Another BH ambassador, Savo Ceklic, has started his evidence in Radovan Karadzic’s defense. He follows in the footsteps of Goran Milinic, who has recently denied the genocide in Srebrenica and openly disparaged its victims. Ceklic portrayed the accused as a peacemaker and defended him against all accusations. In the cross-examination, Ceklic had to defend himself

Savo Ceklic, defence witness of Radovan KaradzicSavo Ceklic, defence witness of Radovan Karadzic

Savo Ceklic, one of the founders of the Serbian Democratic Party gave a statement to Radovan Karadzic’s defense, blaming the ‘other sides’ for the war atrocities in BH. Ceklic argued that they ‘started it first’. Ceklic also said that Croats and Muslims were responsible for everything because they refused to take into account the Serbs’ interests. Serbs then had to fight back and prevent a reprise of the genocide they had suffered in the World War II. The argument had been used much by the SDS before and during the war and repeated time and again by almost all Karadzic’s witness before the Tribunal in The Hague.

In his statement to the defense team, Ceklic said that Karadzic wanted to achieve a peaceful resolution of the crisis and that he was always against the removal of Muslims and Croats from the territory under the Serb control. Karadzic advocated the ‘coexistence’ of the three ethnic communities, Caklic claimed. In the cross-examination, prosecutor Gustafson reminded the court of the words the accused said in November 1991 as he addressed party associates: that he would not allow ‘either the natural or artificial’ change of demographic structure of the Serb territories. Every ‘foundation laid there by the Muslims will be blown up’. At the suggestion that this didn’t quite sound as an invitation for co-existence, the witness replied that he knew the accused as a peacemaker and as far as he knew, Karadzic never said something like that. Later, in the re-examination the accused noted those were notes taken at the meeting, not proper minutes. The witness accepted the suggestion readily and added that it was not an official document.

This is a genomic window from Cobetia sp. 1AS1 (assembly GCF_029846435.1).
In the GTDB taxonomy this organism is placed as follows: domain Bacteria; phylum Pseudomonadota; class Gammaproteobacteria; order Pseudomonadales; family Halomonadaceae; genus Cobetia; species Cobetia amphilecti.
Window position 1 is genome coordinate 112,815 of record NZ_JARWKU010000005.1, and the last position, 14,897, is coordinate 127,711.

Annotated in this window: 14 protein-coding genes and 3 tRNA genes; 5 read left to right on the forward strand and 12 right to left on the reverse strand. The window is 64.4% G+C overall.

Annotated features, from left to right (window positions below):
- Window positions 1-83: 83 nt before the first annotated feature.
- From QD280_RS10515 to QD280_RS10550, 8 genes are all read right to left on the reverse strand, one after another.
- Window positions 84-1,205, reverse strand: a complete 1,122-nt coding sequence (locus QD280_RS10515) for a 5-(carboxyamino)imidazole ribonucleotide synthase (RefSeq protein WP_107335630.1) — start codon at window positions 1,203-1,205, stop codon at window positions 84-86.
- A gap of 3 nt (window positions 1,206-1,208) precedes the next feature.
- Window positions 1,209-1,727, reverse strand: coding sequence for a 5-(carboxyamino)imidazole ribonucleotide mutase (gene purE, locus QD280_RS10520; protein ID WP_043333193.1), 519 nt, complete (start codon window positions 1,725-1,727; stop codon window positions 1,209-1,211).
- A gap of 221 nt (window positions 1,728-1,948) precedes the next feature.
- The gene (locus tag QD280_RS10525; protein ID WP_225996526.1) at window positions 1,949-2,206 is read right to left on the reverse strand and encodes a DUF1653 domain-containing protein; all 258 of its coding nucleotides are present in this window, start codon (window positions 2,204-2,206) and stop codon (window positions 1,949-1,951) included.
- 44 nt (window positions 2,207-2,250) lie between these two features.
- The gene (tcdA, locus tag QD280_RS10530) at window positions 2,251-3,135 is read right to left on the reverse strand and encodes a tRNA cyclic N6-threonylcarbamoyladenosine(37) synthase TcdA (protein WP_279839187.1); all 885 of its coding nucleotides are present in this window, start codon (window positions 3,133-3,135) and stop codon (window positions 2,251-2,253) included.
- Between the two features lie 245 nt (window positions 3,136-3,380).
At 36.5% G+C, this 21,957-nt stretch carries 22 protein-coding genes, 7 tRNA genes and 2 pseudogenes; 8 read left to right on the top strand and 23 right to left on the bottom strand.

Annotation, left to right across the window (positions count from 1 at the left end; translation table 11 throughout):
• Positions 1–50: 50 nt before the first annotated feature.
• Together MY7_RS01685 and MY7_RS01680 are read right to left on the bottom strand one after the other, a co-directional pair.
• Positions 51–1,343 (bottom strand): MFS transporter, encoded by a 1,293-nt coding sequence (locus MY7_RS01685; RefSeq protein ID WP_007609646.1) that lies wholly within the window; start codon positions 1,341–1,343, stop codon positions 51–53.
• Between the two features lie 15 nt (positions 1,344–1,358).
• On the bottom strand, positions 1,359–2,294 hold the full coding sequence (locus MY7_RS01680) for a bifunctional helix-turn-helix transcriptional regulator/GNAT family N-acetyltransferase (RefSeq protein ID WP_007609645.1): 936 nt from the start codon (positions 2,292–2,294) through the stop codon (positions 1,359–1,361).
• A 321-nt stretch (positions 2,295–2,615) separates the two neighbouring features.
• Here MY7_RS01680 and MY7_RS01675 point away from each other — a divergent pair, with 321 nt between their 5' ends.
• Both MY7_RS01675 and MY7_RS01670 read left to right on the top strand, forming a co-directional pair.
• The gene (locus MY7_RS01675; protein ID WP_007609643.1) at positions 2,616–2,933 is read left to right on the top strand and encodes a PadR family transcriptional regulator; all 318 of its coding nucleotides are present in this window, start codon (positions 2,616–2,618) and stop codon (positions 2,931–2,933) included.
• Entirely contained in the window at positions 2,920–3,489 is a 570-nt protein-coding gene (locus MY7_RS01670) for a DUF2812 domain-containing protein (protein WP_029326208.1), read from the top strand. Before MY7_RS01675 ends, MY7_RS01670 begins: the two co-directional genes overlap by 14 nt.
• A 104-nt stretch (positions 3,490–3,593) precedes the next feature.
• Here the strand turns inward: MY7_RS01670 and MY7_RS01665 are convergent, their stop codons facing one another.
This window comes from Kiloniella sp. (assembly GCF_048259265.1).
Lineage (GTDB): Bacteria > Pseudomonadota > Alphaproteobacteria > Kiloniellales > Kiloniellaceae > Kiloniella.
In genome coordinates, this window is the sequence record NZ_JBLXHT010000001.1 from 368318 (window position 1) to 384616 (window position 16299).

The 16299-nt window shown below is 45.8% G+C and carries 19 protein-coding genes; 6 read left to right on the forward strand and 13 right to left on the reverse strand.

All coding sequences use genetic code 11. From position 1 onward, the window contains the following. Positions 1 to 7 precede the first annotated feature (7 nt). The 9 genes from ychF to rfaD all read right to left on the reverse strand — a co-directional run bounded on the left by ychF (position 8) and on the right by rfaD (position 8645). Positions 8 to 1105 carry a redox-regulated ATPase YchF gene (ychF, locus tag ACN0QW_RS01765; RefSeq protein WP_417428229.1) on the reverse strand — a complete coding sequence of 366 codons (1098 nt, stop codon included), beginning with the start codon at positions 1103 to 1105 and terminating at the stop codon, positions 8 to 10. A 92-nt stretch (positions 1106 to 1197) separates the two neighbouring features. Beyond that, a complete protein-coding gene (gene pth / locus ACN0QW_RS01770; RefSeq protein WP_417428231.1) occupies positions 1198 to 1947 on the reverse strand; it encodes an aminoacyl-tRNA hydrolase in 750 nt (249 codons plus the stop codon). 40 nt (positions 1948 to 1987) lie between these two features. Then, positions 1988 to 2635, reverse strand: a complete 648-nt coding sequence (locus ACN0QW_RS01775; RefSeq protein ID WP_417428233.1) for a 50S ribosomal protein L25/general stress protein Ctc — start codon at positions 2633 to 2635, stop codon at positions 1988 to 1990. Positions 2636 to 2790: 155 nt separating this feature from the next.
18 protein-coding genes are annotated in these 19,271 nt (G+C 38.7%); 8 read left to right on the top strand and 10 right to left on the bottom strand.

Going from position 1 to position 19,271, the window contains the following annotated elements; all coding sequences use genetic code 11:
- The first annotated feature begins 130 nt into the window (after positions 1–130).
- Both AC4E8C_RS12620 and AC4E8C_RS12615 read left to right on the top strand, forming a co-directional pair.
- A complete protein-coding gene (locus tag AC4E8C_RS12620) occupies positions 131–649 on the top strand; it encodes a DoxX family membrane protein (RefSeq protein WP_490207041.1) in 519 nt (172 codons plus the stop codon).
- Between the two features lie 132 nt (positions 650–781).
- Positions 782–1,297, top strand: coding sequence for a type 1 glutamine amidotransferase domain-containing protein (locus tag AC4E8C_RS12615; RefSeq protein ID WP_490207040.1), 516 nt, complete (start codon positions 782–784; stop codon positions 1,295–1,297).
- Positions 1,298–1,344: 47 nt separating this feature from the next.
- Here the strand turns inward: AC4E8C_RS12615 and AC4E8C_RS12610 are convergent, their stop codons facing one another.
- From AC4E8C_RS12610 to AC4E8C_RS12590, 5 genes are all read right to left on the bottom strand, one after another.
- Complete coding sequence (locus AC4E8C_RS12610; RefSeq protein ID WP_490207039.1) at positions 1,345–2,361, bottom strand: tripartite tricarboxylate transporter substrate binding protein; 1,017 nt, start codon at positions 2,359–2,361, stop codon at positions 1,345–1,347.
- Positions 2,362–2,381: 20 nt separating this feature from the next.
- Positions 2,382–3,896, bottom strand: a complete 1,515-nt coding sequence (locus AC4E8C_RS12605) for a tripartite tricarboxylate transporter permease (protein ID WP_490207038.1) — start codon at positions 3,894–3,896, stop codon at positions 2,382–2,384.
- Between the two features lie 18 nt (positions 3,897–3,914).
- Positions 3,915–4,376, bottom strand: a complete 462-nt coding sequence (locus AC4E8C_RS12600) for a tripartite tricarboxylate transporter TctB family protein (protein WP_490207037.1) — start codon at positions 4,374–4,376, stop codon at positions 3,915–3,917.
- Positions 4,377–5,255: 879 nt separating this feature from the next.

In his statement, the witness said that Karadzic’s leadership in Pale had lost contact at the beginning of the war with some municipalities, including Banja Luka. This prompted the prosecutor to put it to him that he was not in a position to know about it because he was not in BH. In early May 1992, the prosecutor noted, the witness left Sarajevo and went to live in Novi Sad. There, Ceklic joined Seselj’s Serbian Radical Party and was elected the city culture secretary, only to be removed from his post in the summer of 1993 after a local newspaper published an article entitled Forger Secretary, claiming that Ceklic had forged his university diploma. After his dismissal, Ceklic returned to Bijeljina where he got a job at the Faculty of Teacher Education.

As the prosecutor noted, a Sarajevo magazine, Slobodna Bosna, wrote about Ceklic’s dabbling in forgery. The article criticized the authorities that approved Ceklic’s appointment as the ambassador to Macedonia. As revealed by Slobodna Bosna, in 1960s, Ceklic was convicted because he had forged his degree from the Faculty of Natural Sciences in Sarajevo. Ceklic did it in a bid to get a job in a secondary school in Loznica. The witness replied that there had been a media campaign against him at the time. In 1979, he obtained a doctor’s degree, the witness said, adding that he wouldn’t have been appointed BH ambassador to Skopje if he had been involved in anything illegal.

Ceklic is the second BH ambassador to testify in Radovan Karadzic’s defense, following in the footsteps of Gordan Milinic, who claimed ‘there’s not a chance’ that a crime had been committed in Srebrenica and who openly disparaged the genocide victims.